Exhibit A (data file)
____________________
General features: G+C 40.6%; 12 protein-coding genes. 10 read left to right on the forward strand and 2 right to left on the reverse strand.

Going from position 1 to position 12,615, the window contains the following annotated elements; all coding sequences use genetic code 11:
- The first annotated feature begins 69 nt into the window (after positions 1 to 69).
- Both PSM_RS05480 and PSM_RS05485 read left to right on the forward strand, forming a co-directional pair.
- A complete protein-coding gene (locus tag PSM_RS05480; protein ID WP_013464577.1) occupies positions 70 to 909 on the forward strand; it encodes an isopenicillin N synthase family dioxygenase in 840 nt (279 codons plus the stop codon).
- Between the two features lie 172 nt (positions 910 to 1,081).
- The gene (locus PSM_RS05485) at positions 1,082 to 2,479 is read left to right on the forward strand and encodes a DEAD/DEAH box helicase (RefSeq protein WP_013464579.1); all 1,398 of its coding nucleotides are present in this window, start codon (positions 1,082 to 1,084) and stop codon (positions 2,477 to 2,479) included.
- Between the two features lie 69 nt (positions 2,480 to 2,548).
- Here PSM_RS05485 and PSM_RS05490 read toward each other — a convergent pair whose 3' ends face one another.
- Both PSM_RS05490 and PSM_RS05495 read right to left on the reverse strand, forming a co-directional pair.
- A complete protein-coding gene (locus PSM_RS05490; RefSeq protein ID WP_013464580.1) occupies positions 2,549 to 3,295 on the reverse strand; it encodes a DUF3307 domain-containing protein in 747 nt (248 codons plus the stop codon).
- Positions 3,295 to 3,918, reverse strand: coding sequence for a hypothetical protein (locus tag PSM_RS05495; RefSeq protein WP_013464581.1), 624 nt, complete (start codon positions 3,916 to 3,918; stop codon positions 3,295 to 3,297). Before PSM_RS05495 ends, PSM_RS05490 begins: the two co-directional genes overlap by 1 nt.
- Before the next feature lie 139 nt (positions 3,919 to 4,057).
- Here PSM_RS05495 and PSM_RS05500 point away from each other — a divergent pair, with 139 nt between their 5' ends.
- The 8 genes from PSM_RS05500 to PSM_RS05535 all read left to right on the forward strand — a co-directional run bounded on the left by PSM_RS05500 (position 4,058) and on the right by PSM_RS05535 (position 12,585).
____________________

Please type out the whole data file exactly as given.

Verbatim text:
General features: G+C 40.6%; 12 protein-coding genes. 10 read left to right on the forward strand and 2 right to left on the reverse strand.

Going from position 1 to position 12,615, the window contains the following annotated elements; all coding sequences use genetic code 11:
- The first annotated feature begins 69 nt into the window (after positions 1 to 69).
- Both PSM_RS05480 and PSM_RS05485 read left to right on the forward strand, forming a co-directional pair.
- A complete protein-coding gene (locus tag PSM_RS05480; protein ID WP_013464577.1) occupies positions 70 to 909 on the forward strand; it encodes an isopenicillin N synthase family dioxygenase in 840 nt (279 codons plus the stop codon).
- Between the two features lie 172 nt (positions 910 to 1,081).
- The gene (locus PSM_RS05485) at positions 1,082 to 2,479 is read left to right on the forward strand and encodes a DEAD/DEAH box helicase (RefSeq protein WP_013464579.1); all 1,398 of its coding nucleotides are present in this window, start codon (positions 1,082 to 1,084) and stop codon (positions 2,477 to 2,479) included.
- Between the two features lie 69 nt (positions 2,480 to 2,548).
- Here PSM_RS05485 and PSM_RS05490 read toward each other — a convergent pair whose 3' ends face one another.
- Both PSM_RS05490 and PSM_RS05495 read right to left on the reverse strand, forming a co-directional pair.
- A complete protein-coding gene (locus PSM_RS05490; RefSeq protein ID WP_013464580.1) occupies positions 2,549 to 3,295 on the reverse strand; it encodes a DUF3307 domain-containing protein in 747 nt (248 codons plus the stop codon).
- Positions 3,295 to 3,918, reverse strand: coding sequence for a hypothetical protein (locus tag PSM_RS05495; RefSeq protein WP_013464581.1), 624 nt, complete (start codon positions 3,916 to 3,918; stop codon positions 3,295 to 3,297). Before PSM_RS05495 ends, PSM_RS05490 begins: the two co-directional genes overlap by 1 nt.
- Before the next feature lie 139 nt (positions 3,919 to 4,057).
- Here PSM_RS05495 and PSM_RS05500 point away from each other — a divergent pair, with 139 nt between their 5' ends.
- The 8 genes from PSM_RS05500 to PSM_RS05535 all read left to right on the forward strand — a co-directional run bounded on the left by PSM_RS05500 (position 4,058) and on the right by PSM_RS05535 (position 12,585).